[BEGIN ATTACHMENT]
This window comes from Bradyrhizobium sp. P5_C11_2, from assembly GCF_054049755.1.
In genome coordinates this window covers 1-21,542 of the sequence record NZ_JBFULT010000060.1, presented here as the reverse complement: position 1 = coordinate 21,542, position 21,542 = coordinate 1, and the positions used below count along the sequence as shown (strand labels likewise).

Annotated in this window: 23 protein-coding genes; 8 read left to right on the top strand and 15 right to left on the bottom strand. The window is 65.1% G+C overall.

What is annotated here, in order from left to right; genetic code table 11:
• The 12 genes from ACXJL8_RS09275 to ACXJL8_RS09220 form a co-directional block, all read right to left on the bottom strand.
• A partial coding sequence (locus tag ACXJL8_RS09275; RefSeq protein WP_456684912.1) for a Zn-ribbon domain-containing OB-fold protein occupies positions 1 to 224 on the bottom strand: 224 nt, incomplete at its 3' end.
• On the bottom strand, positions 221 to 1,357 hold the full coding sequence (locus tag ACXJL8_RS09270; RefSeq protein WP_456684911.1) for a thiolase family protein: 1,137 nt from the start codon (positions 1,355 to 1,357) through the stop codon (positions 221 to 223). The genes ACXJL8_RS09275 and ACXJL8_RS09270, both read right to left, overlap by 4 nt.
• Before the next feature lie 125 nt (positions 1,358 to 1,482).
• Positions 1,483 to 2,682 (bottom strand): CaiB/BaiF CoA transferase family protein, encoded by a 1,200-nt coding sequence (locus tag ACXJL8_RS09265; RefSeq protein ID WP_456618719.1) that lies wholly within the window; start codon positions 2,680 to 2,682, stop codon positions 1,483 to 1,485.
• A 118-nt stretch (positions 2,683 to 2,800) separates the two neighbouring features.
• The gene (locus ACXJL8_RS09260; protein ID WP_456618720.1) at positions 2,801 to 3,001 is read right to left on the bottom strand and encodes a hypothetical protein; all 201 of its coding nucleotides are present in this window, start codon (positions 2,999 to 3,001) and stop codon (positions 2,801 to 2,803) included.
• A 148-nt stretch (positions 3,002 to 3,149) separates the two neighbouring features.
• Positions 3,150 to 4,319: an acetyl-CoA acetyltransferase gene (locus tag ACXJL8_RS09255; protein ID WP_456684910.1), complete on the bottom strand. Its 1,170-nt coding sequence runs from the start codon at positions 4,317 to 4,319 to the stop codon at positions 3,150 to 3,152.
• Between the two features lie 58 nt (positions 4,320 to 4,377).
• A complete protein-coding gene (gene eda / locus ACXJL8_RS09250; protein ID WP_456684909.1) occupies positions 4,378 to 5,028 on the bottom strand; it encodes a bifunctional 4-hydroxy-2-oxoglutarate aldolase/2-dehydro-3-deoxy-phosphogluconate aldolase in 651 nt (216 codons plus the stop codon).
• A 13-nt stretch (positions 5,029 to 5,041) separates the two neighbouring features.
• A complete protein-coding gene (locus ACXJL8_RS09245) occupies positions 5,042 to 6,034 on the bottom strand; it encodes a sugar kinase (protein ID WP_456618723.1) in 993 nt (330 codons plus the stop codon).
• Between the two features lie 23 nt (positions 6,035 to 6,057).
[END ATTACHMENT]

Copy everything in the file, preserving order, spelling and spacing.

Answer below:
This window comes from Bradyrhizobium sp. P5_C11_2, from assembly GCF_054049755.1.
In genome coordinates this window covers 1-21,542 of the sequence record NZ_JBFULT010000060.1, presented here as the reverse complement: position 1 = coordinate 21,542, position 21,542 = coordinate 1, and the positions used below count along the sequence as shown (strand labels likewise).

Annotated in this window: 23 protein-coding genes; 8 read left to right on the top strand and 15 right to left on the bottom strand. The window is 65.1% G+C overall.

What is annotated here, in order from left to right; genetic code table 11:
• The 12 genes from ACXJL8_RS09275 to ACXJL8_RS09220 form a co-directional block, all read right to left on the bottom strand.
• A partial coding sequence (locus tag ACXJL8_RS09275; RefSeq protein WP_456684912.1) for a Zn-ribbon domain-containing OB-fold protein occupies positions 1 to 224 on the bottom strand: 224 nt, incomplete at its 3' end.
• On the bottom strand, positions 221 to 1,357 hold the full coding sequence (locus tag ACXJL8_RS09270; RefSeq protein WP_456684911.1) for a thiolase family protein: 1,137 nt from the start codon (positions 1,355 to 1,357) through the stop codon (positions 221 to 223). The genes ACXJL8_RS09275 and ACXJL8_RS09270, both read right to left, overlap by 4 nt.
• Before the next feature lie 125 nt (positions 1,358 to 1,482).
• Positions 1,483 to 2,682 (bottom strand): CaiB/BaiF CoA transferase family protein, encoded by a 1,200-nt coding sequence (locus tag ACXJL8_RS09265; RefSeq protein ID WP_456618719.1) that lies wholly within the window; start codon positions 2,680 to 2,682, stop codon positions 1,483 to 1,485.
• A 118-nt stretch (positions 2,683 to 2,800) separates the two neighbouring features.
• The gene (locus ACXJL8_RS09260; protein ID WP_456618720.1) at positions 2,801 to 3,001 is read right to left on the bottom strand and encodes a hypothetical protein; all 201 of its coding nucleotides are present in this window, start codon (positions 2,999 to 3,001) and stop codon (positions 2,801 to 2,803) included.
• A 148-nt stretch (positions 3,002 to 3,149) separates the two neighbouring features.
• Positions 3,150 to 4,319: an acetyl-CoA acetyltransferase gene (locus tag ACXJL8_RS09255; protein ID WP_456684910.1), complete on the bottom strand. Its 1,170-nt coding sequence runs from the start codon at positions 4,317 to 4,319 to the stop codon at positions 3,150 to 3,152.
• Between the two features lie 58 nt (positions 4,320 to 4,377).
• A complete protein-coding gene (gene eda / locus ACXJL8_RS09250; protein ID WP_456684909.1) occupies positions 4,378 to 5,028 on the bottom strand; it encodes a bifunctional 4-hydroxy-2-oxoglutarate aldolase/2-dehydro-3-deoxy-phosphogluconate aldolase in 651 nt (216 codons plus the stop codon).
• A 13-nt stretch (positions 5,029 to 5,041) separates the two neighbouring features.
• A complete protein-coding gene (locus ACXJL8_RS09245) occupies positions 5,042 to 6,034 on the bottom strand; it encodes a sugar kinase (protein ID WP_456618723.1) in 993 nt (330 codons plus the stop codon).
• Between the two features lie 23 nt (positions 6,035 to 6,057).